Announcing a New Advanced Biofuels Forum at www.cleanenergyjournal.com

Announcing a New Advanced Biofuels Forum at www.cleanenergyjournal.com

From time to time over the past year and a half we've examined and re-examined the concept of value chains in the alternative fuels universe. By this we refer to the journey from the feedstock or source through the processing facility, and from thence to the distribution and marketing networks, and finally to the end users.

Only a handful of alternative fuels have well established value chains in place, while most of the alternatives that have been getting a lot of attention in the media such as butanol, green gasoline, and algal biofuels, have nothing at all resembling a complete value chain. Indeed, in some cases not even a single link has been forged. This is particularly true of many of the fuels based upon novel production processes, where bench scale or pilot implementations are the norm, but no commercial production is yet taking place.

Value chains will only emerge for next generations fuels when the individuals and organizations capable of providing the links can envision the overall form that the mature industries will take. They will have to imagine the industry as it ultimately will before they can begin to construct it as a functioning entity.

If, for example, you're a farmer, you won't plant high yield, dedicated fuel crops unless you are certain that there are processing facilities ready to buy them. If you've developed a processing technology, you won't proceed beyond the pilot stage unless, on the one hand, you can nail down dependable sourcing for feedstocks, and, on the other hand, you can tap into some sort of distribution network for your fuel product, or, failing that set up individual contracts with high volume users.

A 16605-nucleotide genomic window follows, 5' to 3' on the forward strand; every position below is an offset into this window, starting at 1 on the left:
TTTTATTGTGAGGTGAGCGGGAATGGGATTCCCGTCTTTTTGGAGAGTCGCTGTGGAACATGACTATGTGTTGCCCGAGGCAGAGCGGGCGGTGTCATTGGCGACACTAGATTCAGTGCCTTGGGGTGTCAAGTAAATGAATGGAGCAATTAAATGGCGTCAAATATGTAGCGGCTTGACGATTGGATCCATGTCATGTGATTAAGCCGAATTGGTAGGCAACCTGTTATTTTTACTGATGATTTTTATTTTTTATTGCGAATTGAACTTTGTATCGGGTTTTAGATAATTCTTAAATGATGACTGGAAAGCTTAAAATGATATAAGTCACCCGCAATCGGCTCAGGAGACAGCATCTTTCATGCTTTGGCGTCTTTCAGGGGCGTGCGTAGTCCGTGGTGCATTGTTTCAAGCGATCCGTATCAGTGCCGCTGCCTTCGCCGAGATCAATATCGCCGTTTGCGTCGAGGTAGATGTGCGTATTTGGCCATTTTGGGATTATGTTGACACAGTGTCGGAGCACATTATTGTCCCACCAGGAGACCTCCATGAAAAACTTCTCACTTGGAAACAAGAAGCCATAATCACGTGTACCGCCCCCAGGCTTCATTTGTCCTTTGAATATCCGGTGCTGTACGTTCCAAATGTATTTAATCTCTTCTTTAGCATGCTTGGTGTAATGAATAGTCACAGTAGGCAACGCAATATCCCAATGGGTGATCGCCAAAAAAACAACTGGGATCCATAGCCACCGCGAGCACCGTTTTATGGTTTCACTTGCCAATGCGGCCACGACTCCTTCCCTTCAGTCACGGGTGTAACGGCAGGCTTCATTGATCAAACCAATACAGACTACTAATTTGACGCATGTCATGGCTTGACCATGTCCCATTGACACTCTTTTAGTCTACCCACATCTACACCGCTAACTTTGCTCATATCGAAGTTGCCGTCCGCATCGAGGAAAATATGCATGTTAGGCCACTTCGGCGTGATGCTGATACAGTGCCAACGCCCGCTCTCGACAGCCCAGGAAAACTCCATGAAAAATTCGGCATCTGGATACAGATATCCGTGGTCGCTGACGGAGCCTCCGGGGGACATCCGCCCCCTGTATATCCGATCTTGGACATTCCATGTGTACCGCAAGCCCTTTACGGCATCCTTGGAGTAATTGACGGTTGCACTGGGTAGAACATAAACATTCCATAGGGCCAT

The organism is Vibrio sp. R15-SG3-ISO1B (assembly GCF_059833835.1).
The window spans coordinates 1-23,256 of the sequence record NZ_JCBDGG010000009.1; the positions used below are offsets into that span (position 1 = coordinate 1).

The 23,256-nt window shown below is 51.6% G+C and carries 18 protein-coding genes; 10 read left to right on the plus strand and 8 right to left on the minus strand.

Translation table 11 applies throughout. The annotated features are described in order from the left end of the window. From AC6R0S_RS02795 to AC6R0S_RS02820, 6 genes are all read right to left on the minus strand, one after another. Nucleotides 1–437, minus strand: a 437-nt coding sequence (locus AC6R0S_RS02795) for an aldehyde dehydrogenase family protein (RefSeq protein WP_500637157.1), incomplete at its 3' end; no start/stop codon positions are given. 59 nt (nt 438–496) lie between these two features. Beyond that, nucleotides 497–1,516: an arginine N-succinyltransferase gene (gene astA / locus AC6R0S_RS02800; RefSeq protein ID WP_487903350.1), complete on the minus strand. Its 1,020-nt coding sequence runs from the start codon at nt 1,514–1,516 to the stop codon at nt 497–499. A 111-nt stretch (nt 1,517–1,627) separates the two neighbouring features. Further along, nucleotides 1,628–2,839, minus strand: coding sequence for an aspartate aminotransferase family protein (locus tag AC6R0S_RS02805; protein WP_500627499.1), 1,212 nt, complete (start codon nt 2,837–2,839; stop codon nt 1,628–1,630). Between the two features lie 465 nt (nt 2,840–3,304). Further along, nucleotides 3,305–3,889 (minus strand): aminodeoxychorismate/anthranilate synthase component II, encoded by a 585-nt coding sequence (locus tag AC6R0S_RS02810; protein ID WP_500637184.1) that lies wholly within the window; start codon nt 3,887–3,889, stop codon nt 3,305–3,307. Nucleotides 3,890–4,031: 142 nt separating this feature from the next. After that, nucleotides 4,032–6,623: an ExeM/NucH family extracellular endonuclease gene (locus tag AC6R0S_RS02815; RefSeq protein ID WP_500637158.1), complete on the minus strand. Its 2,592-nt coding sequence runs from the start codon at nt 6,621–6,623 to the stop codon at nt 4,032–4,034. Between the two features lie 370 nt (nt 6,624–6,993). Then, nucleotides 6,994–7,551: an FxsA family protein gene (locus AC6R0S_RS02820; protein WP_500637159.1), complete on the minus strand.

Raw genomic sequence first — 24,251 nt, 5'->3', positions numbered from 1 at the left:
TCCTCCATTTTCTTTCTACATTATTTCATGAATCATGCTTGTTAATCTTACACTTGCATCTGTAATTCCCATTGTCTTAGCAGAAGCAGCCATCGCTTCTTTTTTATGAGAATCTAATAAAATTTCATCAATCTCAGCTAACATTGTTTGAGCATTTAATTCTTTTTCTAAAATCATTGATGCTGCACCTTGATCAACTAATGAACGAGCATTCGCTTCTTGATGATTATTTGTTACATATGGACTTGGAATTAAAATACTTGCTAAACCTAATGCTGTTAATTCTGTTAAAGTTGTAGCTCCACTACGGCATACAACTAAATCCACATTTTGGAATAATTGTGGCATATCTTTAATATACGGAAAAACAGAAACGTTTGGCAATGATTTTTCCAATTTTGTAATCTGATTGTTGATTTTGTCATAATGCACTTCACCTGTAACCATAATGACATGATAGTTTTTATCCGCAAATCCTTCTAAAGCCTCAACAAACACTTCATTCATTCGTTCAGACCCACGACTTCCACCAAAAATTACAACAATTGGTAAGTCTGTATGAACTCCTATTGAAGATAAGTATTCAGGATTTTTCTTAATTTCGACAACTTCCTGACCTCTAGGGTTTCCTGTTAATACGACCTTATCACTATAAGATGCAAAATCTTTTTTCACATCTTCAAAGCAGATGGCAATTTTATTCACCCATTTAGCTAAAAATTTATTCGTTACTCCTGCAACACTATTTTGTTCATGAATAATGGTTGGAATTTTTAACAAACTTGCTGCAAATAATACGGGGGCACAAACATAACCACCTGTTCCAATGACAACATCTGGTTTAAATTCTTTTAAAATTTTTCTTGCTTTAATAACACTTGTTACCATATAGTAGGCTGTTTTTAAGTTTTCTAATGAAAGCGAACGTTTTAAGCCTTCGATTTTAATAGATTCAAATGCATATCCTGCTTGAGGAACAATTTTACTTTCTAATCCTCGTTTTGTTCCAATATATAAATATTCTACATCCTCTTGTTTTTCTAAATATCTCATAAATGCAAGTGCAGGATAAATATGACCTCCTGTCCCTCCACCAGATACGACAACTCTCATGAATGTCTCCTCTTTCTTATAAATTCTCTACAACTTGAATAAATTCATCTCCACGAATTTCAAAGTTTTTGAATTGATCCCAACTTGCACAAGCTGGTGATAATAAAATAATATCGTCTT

The problem in fostering such relationships is that the spheres in which the individual organizations which comprise the links operate are so different. Farmers or landfill operators have no natural affinity for the industrial chemists who are busy attempting to perfect low cost paths to volume production from biomass. Nor are such chemists likely to have relationships within all of the niche industrial applications for motor fuels where their products could find a market.

What one has instead are the elements that could form a cohesive community of alternative fuels participants but only scattered local linkages among those elements.

A forum could be the first step in the maturation of the industry—a vital first step. It could allow anyone at any level of the industry to learn who is participating at any other level. And it could provide a pool of shared knowledge and resources upon which all could draw.

Obviously, some within the industry will feel that hard won knowledge should be held close to the vest because it provides one with a competitive advantage. We believe otherwise. Advanced biofuels production and distribution will be by its very nature an assemblage of local industries, at least well into the midterm. Biomass is at once diffuse and bulky, and is best processed close to its source, while the fuels produced are best consumed in local or regional markets. There are no biomass equivalents of the super giant oil fields, the super tankers, and the hundred thousand barrel per day refineries. Biofuels must proceed down a different path than petroleum has.

If you are pathfinder, we invite you to participate in the Forum. The Forum is part of the Clean Energy Journal with which I am affiliated and which may accessed at www.cleanenergyjournal.com

We trust you'll find the experience engrossing, informative, and ultimately profitable.